2017 Verizon Data Breach Investigations Report (DBIR) from the Perspective of Exterior Security Perimeter
The 10th annual Verizon Data Breach Investigations Report is out now with more than 70 pages of insights and about 60 charts and graphs, based on more than 40,000 incidents and almost 2,000 confirmed breaches. Our very own Tin Zaw, Director of Security Solutions, and Richard Yew, Senior Product Manager – Security Solutions, offer their perspectives on the five key takeaways from the perspective of exterior perimeter or “edge” security.
Content Delivery Networks (CDNs) have evolved from the days when they only delivered static web content, such as images and video files. Today, they also act as an accelerator for dynamic web and mobile transactions. As more security technologies, such as DDoS mitigation and Web Application Firewalls, are integrated into the CDNs, they become extended security perimeters for corporate data centers and core cloud infrastructure. Attempts to exploit or interrupt web services can now be detected and mitigated by the CDNs at the edge of the internet.
From that perspective of security at the edge, we analyzed the 2017 edition of the Verizon Data Breach Investigations Report (DBIR). Here are our key takeaways:
Patterns of incidents and breaches vary by industry verticals. Payment card skimmers love retail kiosks (where money is) while cyber-espionage focuses on manufacturing (where trade secrets are). Credential stuffers love retail websites and DDoS extortionists focus on the finance industry. The DBIR highlights the need for a tailored defense strategy and helps you focus your security efforts based on threats relevant to your industry.
Denial of Service (DoS) attacks affect many industries. But finance, retail and information/technology are the most affected and are the leading cause of all incidents. Our experience shows that network layer DoS attacks are often blended with web application attacks. When your adversary uses multiple tools, you need a layered defense with best-of-breed technologies. When your attacker uses botnets of thousands of compromised machines, you need a cloud large enough to handle it.
Web application attacks are responsible for breaches more than any other method. While DoS attacks disrupt websites (affecting A in CIA triad, for those who studied for CISSP), web exploits leak data (causing I in STRIDE, for those who have done threat modeling). Our own experience in managing Web Application Firewalls (WAFs) show that the oldest tricks in the book – like SQL injection – are still abound, and new weaknesses – like Apache Struts2 vulnerability – come to light on a regular basis. WAF must be a part of standard web application architecture.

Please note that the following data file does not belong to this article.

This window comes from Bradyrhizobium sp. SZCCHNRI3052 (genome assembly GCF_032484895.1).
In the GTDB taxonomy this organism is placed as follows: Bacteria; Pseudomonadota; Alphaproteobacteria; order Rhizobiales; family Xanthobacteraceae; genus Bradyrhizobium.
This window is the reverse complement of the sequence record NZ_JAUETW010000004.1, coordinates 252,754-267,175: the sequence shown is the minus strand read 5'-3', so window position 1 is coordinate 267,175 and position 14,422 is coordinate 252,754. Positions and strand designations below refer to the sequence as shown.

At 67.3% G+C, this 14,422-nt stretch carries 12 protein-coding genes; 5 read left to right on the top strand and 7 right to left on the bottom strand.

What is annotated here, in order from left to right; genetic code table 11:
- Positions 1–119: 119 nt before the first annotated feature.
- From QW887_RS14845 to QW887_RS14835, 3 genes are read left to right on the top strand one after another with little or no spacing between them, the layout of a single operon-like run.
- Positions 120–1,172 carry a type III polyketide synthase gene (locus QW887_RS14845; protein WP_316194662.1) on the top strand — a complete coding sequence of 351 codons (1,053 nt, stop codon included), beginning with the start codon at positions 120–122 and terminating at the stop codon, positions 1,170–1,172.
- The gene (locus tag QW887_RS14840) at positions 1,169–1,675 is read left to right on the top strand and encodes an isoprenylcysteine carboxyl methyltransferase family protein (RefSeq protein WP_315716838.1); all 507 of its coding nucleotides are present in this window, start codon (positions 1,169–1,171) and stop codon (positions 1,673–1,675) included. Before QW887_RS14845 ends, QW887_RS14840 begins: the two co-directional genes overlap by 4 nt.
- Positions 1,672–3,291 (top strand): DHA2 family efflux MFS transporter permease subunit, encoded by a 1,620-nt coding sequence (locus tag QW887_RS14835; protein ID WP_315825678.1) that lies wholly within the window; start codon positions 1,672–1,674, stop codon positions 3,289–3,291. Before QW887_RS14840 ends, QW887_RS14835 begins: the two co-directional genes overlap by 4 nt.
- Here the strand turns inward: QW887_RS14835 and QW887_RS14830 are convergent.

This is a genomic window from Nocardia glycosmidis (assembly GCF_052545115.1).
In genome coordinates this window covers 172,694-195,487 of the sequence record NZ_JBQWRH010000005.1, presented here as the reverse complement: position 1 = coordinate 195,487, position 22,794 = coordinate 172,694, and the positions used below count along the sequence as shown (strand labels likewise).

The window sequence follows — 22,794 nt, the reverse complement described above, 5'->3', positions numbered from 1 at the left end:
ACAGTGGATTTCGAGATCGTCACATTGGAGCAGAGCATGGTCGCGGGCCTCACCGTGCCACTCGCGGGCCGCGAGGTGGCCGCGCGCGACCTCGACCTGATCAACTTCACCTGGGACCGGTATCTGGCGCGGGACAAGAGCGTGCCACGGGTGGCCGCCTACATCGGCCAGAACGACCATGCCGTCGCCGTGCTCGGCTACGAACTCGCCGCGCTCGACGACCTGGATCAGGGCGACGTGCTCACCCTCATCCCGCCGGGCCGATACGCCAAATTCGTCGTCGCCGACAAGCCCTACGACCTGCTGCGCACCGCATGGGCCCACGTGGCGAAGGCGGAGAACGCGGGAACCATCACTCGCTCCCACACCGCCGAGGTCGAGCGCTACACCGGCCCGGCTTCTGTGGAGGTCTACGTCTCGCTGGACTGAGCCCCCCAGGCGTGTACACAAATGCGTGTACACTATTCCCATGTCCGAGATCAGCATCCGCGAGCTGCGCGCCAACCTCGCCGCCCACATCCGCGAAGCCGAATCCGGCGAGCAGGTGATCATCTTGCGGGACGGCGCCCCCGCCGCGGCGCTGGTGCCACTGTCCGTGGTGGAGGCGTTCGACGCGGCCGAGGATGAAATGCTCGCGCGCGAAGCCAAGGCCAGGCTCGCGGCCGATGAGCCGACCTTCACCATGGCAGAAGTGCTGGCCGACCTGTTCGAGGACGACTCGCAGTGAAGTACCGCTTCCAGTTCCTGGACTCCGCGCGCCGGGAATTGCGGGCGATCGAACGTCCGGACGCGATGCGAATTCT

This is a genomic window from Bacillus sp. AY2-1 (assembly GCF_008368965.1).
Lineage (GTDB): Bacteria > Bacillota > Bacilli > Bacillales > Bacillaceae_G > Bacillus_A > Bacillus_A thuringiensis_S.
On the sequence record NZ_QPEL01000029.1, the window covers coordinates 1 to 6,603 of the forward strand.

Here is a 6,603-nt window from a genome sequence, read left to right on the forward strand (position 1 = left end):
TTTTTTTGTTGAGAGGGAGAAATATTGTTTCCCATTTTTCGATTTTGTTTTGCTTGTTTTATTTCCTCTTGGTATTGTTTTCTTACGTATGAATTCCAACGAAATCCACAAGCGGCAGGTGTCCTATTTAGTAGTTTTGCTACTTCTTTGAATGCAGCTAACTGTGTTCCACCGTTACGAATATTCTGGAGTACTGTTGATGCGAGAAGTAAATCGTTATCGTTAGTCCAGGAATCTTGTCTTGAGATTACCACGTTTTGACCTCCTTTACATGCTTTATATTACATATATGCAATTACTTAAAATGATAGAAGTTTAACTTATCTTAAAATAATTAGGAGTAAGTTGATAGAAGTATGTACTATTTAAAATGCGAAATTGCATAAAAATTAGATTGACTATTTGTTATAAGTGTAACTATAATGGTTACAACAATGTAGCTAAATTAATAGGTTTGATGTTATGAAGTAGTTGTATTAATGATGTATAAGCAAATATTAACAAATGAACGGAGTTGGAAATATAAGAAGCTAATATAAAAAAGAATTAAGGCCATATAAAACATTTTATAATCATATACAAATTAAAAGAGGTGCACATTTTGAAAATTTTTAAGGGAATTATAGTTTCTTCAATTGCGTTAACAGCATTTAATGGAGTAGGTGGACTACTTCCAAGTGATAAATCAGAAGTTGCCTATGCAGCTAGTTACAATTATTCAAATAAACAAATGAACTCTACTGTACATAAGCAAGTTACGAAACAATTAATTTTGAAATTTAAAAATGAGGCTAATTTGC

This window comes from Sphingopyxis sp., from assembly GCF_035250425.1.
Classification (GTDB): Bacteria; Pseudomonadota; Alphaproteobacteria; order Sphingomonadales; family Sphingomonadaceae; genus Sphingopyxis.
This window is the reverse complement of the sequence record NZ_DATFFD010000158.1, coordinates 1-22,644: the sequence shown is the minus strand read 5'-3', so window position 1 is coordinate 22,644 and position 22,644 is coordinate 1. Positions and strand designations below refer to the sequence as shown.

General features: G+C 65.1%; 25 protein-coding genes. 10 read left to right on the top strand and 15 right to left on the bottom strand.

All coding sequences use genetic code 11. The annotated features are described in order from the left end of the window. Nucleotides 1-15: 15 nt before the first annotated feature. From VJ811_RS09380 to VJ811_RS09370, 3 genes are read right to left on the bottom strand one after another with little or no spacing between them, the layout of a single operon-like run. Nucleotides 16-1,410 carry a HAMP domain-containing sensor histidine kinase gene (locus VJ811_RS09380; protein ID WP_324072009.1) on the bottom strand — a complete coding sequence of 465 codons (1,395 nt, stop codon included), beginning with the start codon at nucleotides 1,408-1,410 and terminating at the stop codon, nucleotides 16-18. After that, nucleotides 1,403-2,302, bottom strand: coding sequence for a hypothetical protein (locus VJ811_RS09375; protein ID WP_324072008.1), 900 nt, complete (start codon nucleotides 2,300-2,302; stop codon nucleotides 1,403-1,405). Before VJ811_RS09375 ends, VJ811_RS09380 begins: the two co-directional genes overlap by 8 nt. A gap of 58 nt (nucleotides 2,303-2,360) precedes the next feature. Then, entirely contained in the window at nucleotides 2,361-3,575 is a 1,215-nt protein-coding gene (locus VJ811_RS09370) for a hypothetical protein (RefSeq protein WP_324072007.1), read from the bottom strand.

Outsiders are the troublemakers. For three industries – finance, retail and information/technology – external threat actors are responsible for more than 90% of incidents, with 75% of breaches caused by outsiders. This data speaks for itself on where to focus your defenses.
Weak or stolen passwords are responsible for more than 80% of hacking related breaches. Combine it with the fact that there are armies of botnets with millions, or perhaps billions, of stolen credentials to reuse against websites. It’s not enough to just stop these attempts to exploit vulnerabilities. We need to protect against abuse of legitimate features – such as the login page – as well.
Figure 1. Leading causes of breaches and incidents in 2016
One last thing
Money is at the root of the evil here. Most of the breaches (about three in four) and incidents in the report are financially motivated, whether they originate externally (from the bad, old internet) or internally (from your “trusted” office network). It is also evidenced by rise of ransomware along with ransom notes, perhaps the most profitable form of writing. Our experience shows that ransom notes can prelude DoS attacks as well.
Fortunately you can hide behind the clouds. Verizon’s Edgecast CDN offers multiple layers of security filtering, from stopping volumetric DDoS attacks and mitigating web application exploits to managing more contemporary threats, such as those generated by unwanted web automation.
Eager to learn more about the threats discussed in the DBIR? Check out perspectives from Jay Yanko, our resident expert on the retail, travel and hospitality industries.
Get a comparison of this year’s versus last year’s threat landscape. Read our blog: Verizon DBIR 2016: Web Application Attacks are the #1 Source of Data Breaches.
Tin Zaw, Director of Security Solutions, Verizon Digital Media Services
Richard Yew, Senior Product Manager – Security Solutions, Verizon Digital Media Services